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Does Pulmonary Fibrosis Increase the Risk of Pneumonitis Related to Anti–PD-1 Treatment?

By: Anna Nowogrodzki
Posted: Wednesday, December 19, 2018

In response to anti–PD-1 immunotherapy, patients with preexisting pulmonary fibrosis have a significantly higher risk of pneumonitis than those without fibrosis, according to a retrospective analysis published in Lung Cancer. Teppei Yamaguchi, MD, of the Aichi Cancer Center Hospital, Japan, and colleagues noted that further studies are necessary “to identify predictive factors of anti–PD-1–related pneumonitis in patients with fibrotic changes on computed tomography findings.”

The study focused on 123 patients at the Aichi Cancer Center Hospital who had a chest computed tomography (CT) scan in the 6 months before receiving treatment with anti–PD-1 antibodies (nivolumab or pembrolizumab). Two diagnostic radiologists examined the CT images and assigned patients a fibrosis score on a scale from 0 to 5 and an emphysema score on a scale from 0 to 4. Patients were excluded from the study if they had received chemotherapy between the CT scan and immunotherapy or if they had received thoracic radiotherapy to the primary lesion, mediastinum, spinal, or rib metastases.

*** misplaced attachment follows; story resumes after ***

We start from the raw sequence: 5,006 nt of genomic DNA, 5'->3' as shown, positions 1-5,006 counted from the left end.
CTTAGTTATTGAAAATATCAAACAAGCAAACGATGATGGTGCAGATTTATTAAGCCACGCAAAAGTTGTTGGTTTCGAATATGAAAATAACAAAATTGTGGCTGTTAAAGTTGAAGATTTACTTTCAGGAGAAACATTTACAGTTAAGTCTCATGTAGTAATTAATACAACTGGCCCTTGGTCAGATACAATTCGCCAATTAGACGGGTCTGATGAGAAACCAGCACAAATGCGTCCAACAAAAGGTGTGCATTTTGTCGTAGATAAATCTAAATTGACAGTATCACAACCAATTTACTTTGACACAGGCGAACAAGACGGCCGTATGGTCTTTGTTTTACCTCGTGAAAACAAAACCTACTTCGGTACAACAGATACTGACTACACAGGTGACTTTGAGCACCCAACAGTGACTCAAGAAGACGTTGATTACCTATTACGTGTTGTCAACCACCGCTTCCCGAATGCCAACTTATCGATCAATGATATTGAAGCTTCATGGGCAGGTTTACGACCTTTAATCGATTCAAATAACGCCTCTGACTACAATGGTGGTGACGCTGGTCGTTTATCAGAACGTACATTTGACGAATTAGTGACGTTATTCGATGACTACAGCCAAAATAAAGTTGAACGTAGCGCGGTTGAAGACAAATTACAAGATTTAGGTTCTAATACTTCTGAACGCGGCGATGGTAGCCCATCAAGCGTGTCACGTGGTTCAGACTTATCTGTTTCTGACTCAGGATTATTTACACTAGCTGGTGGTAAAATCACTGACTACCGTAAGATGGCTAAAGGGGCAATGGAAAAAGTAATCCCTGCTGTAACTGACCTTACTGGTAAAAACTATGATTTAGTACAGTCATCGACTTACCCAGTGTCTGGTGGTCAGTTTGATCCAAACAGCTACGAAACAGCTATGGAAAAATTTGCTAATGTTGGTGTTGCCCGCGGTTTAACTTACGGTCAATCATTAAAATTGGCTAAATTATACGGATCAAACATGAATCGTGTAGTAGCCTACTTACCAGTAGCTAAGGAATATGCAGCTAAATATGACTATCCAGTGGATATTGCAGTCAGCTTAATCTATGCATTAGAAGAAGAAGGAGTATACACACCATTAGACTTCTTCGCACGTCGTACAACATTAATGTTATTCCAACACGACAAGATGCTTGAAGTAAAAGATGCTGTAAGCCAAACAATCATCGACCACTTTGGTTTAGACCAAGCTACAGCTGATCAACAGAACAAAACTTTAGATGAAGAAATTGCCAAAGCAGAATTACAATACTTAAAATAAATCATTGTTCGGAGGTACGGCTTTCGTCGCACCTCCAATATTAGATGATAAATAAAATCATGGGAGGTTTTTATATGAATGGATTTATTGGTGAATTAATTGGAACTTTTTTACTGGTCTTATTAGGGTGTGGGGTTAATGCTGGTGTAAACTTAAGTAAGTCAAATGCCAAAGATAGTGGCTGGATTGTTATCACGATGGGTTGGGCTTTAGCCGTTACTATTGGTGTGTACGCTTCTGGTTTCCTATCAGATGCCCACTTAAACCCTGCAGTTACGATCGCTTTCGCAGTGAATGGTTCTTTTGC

Dr. Yamaguchi and colleagues found that a fibrosis score of 1 or more was a significant risk factor for pneumonitis, but the emphysema score did not seem to affect the risk. Of the 37 patients with a fibrosis score of 1 or more, 35% experienced pneumonitis associated with anti–PD-1 treatment. However, of the 86 patients with a fibrosis score of 0, 6% experienced pneumonitis.

The authors proposed that additional studies are needed to elucidate the relationship between fibrosis, which is often associated with a history of smoking, and changes to the lung during anti–PD-1 treatment.



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